One Step Ahead

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At a glance it’s hard to imagine that what looks like a backpack connected to leg braces could be the key to faster recovery for many relearning to walk. From the initial lift from sitting to standing position; to weight shifts between steps; to the proper height their feet should reach. It all matters.

The Ekso Bionics GT exoskeleton helps maintain body alignment and provides support with every aspect of walking, allowing stroke patients or those with spinal cord injuries to walk with little to no assistance sooner.

“It maintains body alignment, high repetitions, and it’s functional and relevant to the patient,” said Dr. Michael Auer, director of rehabilitation therapy services at Doctors Hospital at Renaissance. “The brain just eats that stuff up, it really adapts and relearns at a higher rate. And that’s what Ekso does.”

DHR first acquired the technology in late 2016 and now has two devices and nearly 70 patients who have used it as part of their rehabilitation treatment.

It is the only hospital using the exoskeleton as part of its physical therapy program along the Mexico border, attracting local and international patients.

“Our goal is to get them to use Ekso, to then not use Ekso,” Auer said. “They are using Ekso so that they can then progress out of it and be walking on their own. That’s our whole focus here.”

The first to use it in early 2017 was 43-year-old Donnie Barajas, of McAllen, who had to relearn every aspect of walking after a car accident that same year.

Barajas was in the hospital for nearly three months with a broken back and peripheral-nerve damage. And even though he hasn’t regained 100 percent of movement or feeling in his legs, he went from not being able to balance himself standing at all, to walking with the help of a cane alone.   

Barajas was known to his family as an independent man, always on his feet while working as an automotive technician, or at the gym, he said. So this injury and the havoc of it all was a shock to him and his family.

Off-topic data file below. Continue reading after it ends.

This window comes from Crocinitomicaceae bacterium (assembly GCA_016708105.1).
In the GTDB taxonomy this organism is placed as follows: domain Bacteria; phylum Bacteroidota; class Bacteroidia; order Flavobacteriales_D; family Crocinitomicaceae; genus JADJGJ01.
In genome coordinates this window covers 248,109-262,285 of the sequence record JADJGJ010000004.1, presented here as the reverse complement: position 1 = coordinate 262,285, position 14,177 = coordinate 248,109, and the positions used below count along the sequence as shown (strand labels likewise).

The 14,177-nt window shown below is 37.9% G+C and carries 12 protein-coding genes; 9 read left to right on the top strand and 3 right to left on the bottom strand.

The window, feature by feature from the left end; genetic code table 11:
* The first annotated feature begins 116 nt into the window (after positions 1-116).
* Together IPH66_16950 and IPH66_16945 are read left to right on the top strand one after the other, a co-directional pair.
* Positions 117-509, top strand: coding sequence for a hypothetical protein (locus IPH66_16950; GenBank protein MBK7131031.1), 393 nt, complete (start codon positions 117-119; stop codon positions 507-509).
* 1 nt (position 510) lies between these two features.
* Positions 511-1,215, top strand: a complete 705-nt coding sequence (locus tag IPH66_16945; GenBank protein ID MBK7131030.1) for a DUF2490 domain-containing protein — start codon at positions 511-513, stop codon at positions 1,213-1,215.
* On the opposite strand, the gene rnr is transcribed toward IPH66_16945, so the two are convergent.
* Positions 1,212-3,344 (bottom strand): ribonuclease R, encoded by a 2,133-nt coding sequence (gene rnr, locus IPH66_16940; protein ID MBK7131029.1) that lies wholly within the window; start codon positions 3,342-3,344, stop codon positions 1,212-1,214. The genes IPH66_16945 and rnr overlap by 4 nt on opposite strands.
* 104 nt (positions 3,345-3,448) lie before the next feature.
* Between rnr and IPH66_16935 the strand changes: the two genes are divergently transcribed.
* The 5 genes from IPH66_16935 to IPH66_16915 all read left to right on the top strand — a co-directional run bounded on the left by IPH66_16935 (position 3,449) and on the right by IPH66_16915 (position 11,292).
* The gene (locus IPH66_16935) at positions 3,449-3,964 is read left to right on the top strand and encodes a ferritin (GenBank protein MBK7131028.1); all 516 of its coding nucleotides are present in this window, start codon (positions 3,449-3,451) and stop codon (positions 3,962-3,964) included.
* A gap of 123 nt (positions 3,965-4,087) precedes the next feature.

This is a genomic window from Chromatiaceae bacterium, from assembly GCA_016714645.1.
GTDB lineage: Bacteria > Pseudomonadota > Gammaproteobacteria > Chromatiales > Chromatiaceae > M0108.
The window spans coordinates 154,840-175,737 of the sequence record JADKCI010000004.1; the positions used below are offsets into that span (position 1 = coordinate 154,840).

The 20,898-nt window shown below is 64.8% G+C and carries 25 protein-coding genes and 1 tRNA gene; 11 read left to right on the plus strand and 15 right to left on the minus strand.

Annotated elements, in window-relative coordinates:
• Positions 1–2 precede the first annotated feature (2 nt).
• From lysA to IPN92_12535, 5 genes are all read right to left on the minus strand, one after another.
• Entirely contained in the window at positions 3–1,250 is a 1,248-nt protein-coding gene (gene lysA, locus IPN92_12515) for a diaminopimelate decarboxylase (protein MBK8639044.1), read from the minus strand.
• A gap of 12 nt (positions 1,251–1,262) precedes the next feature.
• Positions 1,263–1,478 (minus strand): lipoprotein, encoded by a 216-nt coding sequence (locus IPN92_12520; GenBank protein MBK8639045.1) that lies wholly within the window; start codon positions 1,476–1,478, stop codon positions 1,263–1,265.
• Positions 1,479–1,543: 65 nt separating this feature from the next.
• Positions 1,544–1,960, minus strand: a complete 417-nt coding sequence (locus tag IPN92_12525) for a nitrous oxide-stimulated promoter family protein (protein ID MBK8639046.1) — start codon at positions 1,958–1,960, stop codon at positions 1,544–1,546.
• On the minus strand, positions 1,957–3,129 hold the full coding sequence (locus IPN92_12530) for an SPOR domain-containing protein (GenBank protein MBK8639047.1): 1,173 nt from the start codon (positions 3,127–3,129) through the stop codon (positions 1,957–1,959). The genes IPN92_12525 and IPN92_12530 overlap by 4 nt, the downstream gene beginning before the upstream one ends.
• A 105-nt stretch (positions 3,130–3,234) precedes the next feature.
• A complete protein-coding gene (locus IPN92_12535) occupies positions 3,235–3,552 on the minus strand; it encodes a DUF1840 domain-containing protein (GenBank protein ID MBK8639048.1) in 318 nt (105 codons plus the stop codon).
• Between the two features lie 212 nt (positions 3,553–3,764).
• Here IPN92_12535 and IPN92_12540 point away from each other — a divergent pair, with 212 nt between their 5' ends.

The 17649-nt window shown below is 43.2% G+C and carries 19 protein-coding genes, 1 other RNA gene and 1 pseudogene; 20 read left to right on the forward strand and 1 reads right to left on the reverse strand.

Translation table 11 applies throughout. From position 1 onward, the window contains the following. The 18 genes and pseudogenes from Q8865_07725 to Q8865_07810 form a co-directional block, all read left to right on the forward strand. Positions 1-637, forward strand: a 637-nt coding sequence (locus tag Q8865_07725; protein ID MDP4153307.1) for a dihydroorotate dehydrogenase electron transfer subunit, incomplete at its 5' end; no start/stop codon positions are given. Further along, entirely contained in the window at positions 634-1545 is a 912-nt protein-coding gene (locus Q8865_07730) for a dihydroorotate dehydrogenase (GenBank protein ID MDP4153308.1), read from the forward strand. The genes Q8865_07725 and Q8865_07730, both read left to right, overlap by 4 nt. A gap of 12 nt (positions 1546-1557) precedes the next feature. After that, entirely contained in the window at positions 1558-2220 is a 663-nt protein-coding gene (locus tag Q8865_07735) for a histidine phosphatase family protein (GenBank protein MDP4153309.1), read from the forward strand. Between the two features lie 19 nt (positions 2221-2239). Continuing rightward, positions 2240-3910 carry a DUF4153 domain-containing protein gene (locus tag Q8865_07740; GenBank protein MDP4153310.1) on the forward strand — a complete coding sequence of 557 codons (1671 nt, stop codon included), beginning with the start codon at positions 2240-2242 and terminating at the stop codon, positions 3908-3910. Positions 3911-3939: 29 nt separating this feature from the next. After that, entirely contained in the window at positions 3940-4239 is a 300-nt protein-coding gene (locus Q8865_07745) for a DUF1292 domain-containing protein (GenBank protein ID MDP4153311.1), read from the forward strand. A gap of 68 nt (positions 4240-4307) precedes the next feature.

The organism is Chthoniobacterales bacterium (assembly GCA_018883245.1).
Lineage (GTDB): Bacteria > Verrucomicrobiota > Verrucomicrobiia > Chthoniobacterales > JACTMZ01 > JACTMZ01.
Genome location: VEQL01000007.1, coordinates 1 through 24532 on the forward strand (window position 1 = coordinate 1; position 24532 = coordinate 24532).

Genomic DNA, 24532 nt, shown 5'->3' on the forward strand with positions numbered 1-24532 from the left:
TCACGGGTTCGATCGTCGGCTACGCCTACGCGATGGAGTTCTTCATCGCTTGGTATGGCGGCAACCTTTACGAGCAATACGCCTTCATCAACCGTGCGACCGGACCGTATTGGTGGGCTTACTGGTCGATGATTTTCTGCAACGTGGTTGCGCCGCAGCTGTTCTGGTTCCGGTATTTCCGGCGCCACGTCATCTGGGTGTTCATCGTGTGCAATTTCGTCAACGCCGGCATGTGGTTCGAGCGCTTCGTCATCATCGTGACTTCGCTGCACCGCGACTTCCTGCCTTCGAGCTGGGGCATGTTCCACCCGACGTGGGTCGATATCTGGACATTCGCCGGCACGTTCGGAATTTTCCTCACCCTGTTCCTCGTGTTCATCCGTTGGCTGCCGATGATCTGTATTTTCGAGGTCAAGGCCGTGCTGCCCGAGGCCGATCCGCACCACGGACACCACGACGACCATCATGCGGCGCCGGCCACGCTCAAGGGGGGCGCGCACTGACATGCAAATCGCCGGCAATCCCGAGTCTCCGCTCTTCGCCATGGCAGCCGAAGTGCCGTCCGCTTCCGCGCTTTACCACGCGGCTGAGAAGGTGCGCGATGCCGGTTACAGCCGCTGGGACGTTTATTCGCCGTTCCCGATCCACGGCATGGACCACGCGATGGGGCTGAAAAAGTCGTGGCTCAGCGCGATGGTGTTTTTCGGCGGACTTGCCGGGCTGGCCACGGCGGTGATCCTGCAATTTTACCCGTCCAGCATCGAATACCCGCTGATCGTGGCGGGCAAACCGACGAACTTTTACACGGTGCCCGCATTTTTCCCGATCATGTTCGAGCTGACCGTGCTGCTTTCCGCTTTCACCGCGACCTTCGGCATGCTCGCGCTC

“When an injury like that happens to you, your brain kind of plays tricks on you because you are built with warning mechanisms,” Barajas said. “When I stood up for the first time I literally felt like I was walking on a couple of basketballs or something. I had no stability at all. My brain would begin to tell me ‘You are gonna fall. You are gonna fall.’ So anything would freak me out.”

It was that mental confidence that Barajas described as the greatest benefit of having access to the exoskeleton. Once his brain realized that he was stable enough to walk, those warnings and hesitations allowed him to move forward with the therapy, he said, with and without the device.

Ekso GT is the first exoskeleton approved by the U.S. Department of Health’s Food and Drug Administration — FDA — for patients like Barajas recovering from most spinal cord injuries or those suffering the aftermath of a stroke.

This doesn’t mean that it cannot be used for other injuries, Auer clarified, but that’s what the company is approved to promote it as.

“Have we used it for other diagnosis? Absolutely, we use it for MS (Multiple Sclerosis), and Guillain-Barré, and traumatic brain injury,” he said. “All of those diagnosis we see great results. So there’s a lot of research going on to validate FDA approval for all of those diagnosis.”

The device weighs about 45 pounds and accommodates patients between 5 feet to 6 feet, 2 inches tall and up to 220 pounds.

There are certain qualifications to use it, such as not being pregnant or having certain surgical impediments, Auer said. Those who have not stood for a long time have to be on a standing program for at least three days and receive a bone density test to make sure there is no risk of fractures.

Once the patient qualifies, the device tracks their progress by saving data such as number of steps and distance traveled.

Therapists can also control how much help patients get from the suit, as it can fully complete a motion on its own or simply provide stabilization and guidance. This in order to get the patient ready to control their own movements and not depend too much on the exoskeleton.

Barajas began by using the device once or twice a week, and got to a point to where he was in it for about an hour a day, sometimes alternating between the device and crutches.

“At first they would start me off with 20 to 25 steps, then it was 50 steps, then 75 steps,” he recalls.  “I kid you not, I did that thing for a whole week, five days, every day. My therapy was an hour-and-a-half at a time and I would be in that Ekso suit it for an hour and 10 minutes of it.”

From standing, to walking, to sitting down again, Barajas practiced it all. And even as he saw clear physical results, he said for him, it was the mental aspect that improved the most.

“For me, it was the physical and emotional part of just walking and standing is what that machine helped me the most with,” he said. “You are somewhat back to normal. So there was no more fear of walking, no more fear of ‘hey you are going to fall.’ The warning mechanisms kind of shut off a little bit.”